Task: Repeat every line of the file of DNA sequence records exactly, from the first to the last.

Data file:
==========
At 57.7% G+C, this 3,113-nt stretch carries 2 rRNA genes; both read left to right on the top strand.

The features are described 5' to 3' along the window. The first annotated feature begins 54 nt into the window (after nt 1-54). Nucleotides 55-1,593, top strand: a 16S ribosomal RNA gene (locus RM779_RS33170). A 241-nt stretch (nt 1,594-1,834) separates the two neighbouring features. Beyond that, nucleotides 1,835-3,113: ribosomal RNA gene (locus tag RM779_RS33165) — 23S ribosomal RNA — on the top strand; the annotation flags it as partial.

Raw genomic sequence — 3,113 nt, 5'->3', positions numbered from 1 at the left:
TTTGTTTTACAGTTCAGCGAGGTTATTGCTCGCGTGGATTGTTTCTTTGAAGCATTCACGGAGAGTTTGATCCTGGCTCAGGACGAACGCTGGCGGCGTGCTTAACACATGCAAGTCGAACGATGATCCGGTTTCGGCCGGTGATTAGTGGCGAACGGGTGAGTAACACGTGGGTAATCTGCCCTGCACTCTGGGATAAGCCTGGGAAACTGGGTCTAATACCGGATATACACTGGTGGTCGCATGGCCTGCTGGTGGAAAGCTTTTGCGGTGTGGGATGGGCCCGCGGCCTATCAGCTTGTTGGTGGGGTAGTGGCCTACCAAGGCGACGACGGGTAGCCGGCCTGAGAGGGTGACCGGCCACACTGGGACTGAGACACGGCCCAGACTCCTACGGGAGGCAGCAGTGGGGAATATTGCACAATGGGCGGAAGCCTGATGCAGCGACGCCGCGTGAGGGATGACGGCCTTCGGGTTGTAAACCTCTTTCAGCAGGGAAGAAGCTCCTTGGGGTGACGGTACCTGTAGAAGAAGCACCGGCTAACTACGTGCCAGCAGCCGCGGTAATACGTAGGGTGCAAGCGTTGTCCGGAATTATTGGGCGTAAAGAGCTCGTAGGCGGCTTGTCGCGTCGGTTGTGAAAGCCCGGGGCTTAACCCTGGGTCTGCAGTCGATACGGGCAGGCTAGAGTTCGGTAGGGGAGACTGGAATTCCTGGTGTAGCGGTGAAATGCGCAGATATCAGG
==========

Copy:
At 57.7% G+C, this 3,113-nt stretch carries 2 rRNA genes; both read left to right on the top strand.

The features are described 5' to 3' along the window. The first annotated feature begins 54 nt into the window (after nt 1-54). Nucleotides 55-1,593, top strand: a 16S ribosomal RNA gene (locus RM779_RS33170). A 241-nt stretch (nt 1,594-1,834) separates the two neighbouring features. Beyond that, nucleotides 1,835-3,113: ribosomal RNA gene (locus tag RM779_RS33165) — 23S ribosomal RNA — on the top strand; the annotation flags it as partial.

Raw genomic sequence — 3,113 nt, 5'->3', positions numbered from 1 at the left:
TTTGTTTTACAGTTCAGCGAGGTTATTGCTCGCGTGGATTGTTTCTTTGAAGCATTCACGGAGAGTTTGATCCTGGCTCAGGACGAACGCTGGCGGCGTGCTTAACACATGCAAGTCGAACGATGATCCGGTTTCGGCCGGTGATTAGTGGCGAACGGGTGAGTAACACGTGGGTAATCTGCCCTGCACTCTGGGATAAGCCTGGGAAACTGGGTCTAATACCGGATATACACTGGTGGTCGCATGGCCTGCTGGTGGAAAGCTTTTGCGGTGTGGGATGGGCCCGCGGCCTATCAGCTTGTTGGTGGGGTAGTGGCCTACCAAGGCGACGACGGGTAGCCGGCCTGAGAGGGTGACCGGCCACACTGGGACTGAGACACGGCCCAGACTCCTACGGGAGGCAGCAGTGGGGAATATTGCACAATGGGCGGAAGCCTGATGCAGCGACGCCGCGTGAGGGATGACGGCCTTCGGGTTGTAAACCTCTTTCAGCAGGGAAGAAGCTCCTTGGGGTGACGGTACCTGTAGAAGAAGCACCGGCTAACTACGTGCCAGCAGCCGCGGTAATACGTAGGGTGCAAGCGTTGTCCGGAATTATTGGGCGTAAAGAGCTCGTAGGCGGCTTGTCGCGTCGGTTGTGAAAGCCCGGGGCTTAACCCTGGGTCTGCAGTCGATACGGGCAGGCTAGAGTTCGGTAGGGGAGACTGGAATTCCTGGTGTAGCGGTGAAATGCGCAGATATCAGG